A recent ruling issued by the Supreme Court once again clarified that the relevant elements of preliminary injunction applicable to trade secrets cases (i.e. the 2018 Tai Kang Zi No. 213 ruling). As stipulated in Article 22, Paragraph 2 of the Intellectual Property Case Adjudication Act, and Article 37, Paragraph 1 and 3 of the Intellectual Property Case Adjudication Rules, for an applicant’s seeking preliminary injunction in an intellectual property infringement case, the elements to be considered by the court should cover: (1) an existence of such legal relation in dispute; (2) a likelihood of success of the applicant in the principal case in the future; (3) potential irreparable harm to the applicant or opposing party, and the balance on the degree of damage to both parties; (4) the impact on public interest. In the said case, in the agreements signed by the two former employees (who were senior supervisors) when they first came to work for the former employer, they agreed to the confidentiality, non-compete and non-solicitation obligations within two years from the date of their departure; however, they joined a manufacturer that has a competitive relationship with the former employer within two years from the date of their departure. With this typical type of case, the Supreme Court considers in principle that it meets the aforesaid elements, and may rule on preliminary injunction. The Supreme Court's ruling is hereby summarized as follows:
I. An existence of such legal relation in dispute: The Supreme Court held that the disputed legal relationship existed therein because the former employer claimed that the former employees had violated the aforementioned obligations but the former employees denied the violations.
II. A likelihood of success of the applicant in the principal case in the future: During their jobs, the two former employees had known, accessed or obtained trade secrets from their former employer concerning "8-inch and 12-inch single crystalline wafer growth technology" and "customer list, product categories and sales information." These documents were all marked with the confidentiality level, and only a minority of persons like senior supervisors was aware of them, indicating that reasonable measures to maintain its secrecy were taken. Although such information may contain patents or related technologies known to the industry, the former employer may still be possible to grasp the technology protected as trade secrets. Based on the above facts, the Supreme Court considered that the former employer has a likelihood of success in the principal case in the future.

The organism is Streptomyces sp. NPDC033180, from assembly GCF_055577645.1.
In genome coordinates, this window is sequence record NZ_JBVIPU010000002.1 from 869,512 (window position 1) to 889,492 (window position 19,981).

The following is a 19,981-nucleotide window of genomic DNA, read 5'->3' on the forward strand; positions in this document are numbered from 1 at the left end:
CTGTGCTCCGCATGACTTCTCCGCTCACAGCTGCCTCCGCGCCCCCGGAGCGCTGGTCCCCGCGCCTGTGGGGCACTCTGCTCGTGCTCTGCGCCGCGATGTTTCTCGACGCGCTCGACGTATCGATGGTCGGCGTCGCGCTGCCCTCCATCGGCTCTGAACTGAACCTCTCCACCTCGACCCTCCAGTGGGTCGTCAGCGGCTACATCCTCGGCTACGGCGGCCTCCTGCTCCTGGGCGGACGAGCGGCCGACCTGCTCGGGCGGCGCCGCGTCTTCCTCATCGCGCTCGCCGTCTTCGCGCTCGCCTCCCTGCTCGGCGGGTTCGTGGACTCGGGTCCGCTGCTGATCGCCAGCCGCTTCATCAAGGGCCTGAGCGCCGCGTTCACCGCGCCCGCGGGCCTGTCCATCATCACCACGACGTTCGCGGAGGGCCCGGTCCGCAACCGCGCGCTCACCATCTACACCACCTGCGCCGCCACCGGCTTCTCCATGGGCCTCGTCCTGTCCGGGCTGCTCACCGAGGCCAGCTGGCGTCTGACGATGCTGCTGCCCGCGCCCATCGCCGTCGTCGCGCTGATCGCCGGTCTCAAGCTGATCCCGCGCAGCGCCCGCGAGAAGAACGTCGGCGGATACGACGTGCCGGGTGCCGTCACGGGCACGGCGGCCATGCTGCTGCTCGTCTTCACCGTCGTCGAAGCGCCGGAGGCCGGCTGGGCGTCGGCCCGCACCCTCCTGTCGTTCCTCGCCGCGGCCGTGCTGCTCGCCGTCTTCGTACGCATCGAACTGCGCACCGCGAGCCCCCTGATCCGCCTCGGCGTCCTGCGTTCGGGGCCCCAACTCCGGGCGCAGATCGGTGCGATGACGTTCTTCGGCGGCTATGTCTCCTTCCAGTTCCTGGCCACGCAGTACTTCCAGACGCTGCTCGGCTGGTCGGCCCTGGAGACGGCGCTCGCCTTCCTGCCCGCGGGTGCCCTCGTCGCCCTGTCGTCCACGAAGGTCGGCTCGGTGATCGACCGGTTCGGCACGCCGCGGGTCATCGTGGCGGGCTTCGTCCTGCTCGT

III. Irreparable harm to the applicant or opposing party, and the balance on the degree of damage to both parties:As the two former employees become the employees of the competitors in the former employer’s market, once the former employer’s trade secrets are leaked, they may be copied or infringed, making the said employer suffer from irreparably major harms. Since the two former employees were originally obliged to keep confidentiality, there was actually no damage at all for the two former employees. As for the non-compete part, the damage for them is at most two-year work loss, which is less damaged than their former employer.
IV. The impact on public interest: Such private dispute did not affect the interest of justice.
It can be seen from the above-mentioned summary that if the elements of trade secrets can be proved to comply with the facts (i.e. having confidentiality, economic value and reasonable secrecy measures taken), and if the facts on the former employees’ knowing, accessing or obtaining trade secrets during their jobs, and working for the competitive firms after departure can be justified, the court will in principle hold a stronger interpretation in support of the rights holder when weighing the interests of both parties, which therefore the probability of the court’s granting preliminary injunction is quite high.